Update: My area used to be supplied water from municipal wells—very “hard” but clean. An IBM plant polluted some of them with trichlorethylene, so we were switched to surface water. As the DC Metro area grows rapidly, more and more water is being taken from the Potomac River, which flows down from WV and is increasingly polluted with mine drainage, chicken and pig POOP, fertilizer runoff, and hormones and antibiotics that come out of the pigs and chickens in “gross” ways.

    “Gross” and “Yuck factor”? Grow up, people—this is the price we pay for living in the “modern” world.


    • I’m glad you mentioned the hormones and antibiotics.  The concentration of hormones in rivers is already high enough to affect the sexual characteristics of fish.  Unless the water is filtered and/or oxidized heavily enough to destroy them, this is going to start coming back to humans (particularly infants and children).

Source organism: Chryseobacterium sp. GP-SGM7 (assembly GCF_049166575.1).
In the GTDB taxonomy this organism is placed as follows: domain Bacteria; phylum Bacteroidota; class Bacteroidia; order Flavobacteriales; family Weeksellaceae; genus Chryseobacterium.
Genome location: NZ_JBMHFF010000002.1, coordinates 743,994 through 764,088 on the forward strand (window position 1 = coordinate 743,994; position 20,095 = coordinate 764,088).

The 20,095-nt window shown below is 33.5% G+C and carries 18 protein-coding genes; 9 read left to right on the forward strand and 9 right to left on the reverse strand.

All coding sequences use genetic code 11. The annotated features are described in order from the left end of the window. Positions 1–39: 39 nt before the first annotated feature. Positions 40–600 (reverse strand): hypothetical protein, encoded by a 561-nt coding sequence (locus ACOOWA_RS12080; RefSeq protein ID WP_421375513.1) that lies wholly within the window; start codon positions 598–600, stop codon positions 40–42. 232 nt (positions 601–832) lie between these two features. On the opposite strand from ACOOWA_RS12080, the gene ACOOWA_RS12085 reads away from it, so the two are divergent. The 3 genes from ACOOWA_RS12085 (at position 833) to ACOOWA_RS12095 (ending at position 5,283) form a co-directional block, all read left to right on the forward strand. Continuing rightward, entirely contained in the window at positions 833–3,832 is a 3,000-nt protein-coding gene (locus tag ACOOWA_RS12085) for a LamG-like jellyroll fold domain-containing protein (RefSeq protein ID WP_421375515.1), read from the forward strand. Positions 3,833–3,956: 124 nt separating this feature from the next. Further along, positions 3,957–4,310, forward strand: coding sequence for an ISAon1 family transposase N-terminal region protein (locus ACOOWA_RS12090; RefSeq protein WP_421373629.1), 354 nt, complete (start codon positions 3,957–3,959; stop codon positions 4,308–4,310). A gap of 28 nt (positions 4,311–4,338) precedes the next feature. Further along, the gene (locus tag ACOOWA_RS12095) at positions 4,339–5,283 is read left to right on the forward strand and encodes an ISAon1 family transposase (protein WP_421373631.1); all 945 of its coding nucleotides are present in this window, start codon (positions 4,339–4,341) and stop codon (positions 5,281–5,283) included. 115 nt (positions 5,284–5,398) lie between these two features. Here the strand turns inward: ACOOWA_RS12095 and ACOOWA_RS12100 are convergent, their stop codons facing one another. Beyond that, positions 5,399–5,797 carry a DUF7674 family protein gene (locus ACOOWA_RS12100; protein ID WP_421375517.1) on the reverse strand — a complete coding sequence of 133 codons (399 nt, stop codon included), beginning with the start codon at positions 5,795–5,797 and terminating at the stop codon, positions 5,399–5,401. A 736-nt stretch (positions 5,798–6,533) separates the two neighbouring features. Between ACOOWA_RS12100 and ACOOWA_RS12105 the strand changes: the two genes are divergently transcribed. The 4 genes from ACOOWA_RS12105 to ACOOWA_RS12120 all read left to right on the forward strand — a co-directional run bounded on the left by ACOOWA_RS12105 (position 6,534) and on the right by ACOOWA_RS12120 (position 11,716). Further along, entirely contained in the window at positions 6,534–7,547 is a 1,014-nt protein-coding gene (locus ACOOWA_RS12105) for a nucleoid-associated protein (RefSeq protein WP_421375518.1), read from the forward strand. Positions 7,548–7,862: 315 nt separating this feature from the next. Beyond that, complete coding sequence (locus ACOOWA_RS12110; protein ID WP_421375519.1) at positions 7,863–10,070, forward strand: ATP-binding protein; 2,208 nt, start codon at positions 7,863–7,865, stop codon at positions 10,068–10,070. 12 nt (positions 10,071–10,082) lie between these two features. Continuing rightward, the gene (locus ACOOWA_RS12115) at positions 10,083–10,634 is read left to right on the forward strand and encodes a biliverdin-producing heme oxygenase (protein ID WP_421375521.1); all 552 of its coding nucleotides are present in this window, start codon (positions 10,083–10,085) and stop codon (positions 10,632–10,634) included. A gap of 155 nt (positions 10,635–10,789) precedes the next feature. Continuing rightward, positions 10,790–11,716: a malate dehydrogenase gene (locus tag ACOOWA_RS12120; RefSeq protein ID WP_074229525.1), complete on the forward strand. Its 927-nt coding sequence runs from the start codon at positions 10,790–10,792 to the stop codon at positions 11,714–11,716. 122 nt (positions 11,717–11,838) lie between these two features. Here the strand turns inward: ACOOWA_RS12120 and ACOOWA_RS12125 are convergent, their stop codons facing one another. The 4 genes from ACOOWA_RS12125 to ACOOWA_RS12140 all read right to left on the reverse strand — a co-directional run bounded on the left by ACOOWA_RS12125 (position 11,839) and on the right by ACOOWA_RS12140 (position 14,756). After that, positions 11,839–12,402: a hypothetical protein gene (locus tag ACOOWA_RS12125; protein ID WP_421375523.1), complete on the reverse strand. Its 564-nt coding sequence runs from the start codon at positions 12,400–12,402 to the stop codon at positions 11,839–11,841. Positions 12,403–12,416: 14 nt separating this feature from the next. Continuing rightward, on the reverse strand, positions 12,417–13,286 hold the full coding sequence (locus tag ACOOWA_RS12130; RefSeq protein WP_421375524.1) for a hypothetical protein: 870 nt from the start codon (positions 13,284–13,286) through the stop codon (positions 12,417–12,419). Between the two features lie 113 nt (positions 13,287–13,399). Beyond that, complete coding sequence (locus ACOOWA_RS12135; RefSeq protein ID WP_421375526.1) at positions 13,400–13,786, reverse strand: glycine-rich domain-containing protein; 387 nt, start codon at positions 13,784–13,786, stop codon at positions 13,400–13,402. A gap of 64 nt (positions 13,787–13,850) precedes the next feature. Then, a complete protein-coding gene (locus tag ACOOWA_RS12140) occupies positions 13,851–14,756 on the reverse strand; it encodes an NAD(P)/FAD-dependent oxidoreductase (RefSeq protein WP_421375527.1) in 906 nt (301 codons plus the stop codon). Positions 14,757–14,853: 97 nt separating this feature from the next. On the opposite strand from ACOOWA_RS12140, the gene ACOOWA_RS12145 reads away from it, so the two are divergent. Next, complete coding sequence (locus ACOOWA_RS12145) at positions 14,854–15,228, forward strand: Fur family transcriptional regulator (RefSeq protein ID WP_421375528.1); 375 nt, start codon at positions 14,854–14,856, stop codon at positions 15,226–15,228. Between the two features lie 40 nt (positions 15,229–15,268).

On the plus side, if the filtering/oxidation is done, those chemicals are eliminated rather than just passed to nature to deal with.

      • dumboldguy Says:

        Yep, they have been catching male smallmouth bass in the Potomac River here that also have well-developed female reproductive organs. They speculate that the hormones put into the animal feed in WV may be the cause. They are also finding detectable amounts of hormones from human birth control pills in the water that apparently come through upstream sewage treatment plants unchanged, and have speculated that is not going to be good for developing humans.

        Since the hormones from the animal feed are getting into the water by way of runoff from untreated manure from many sources, many of which are non-point, they are hard to treat there. They ARE using more carbon bed filtration and ozonation/oxidation water treatment with some success.

        We are putting so many different chemicals in the water (albeit in minuscule amounts) that we will be lucky if some unforeseen synergy doesn’t get us.

  7. dumboldguy Says: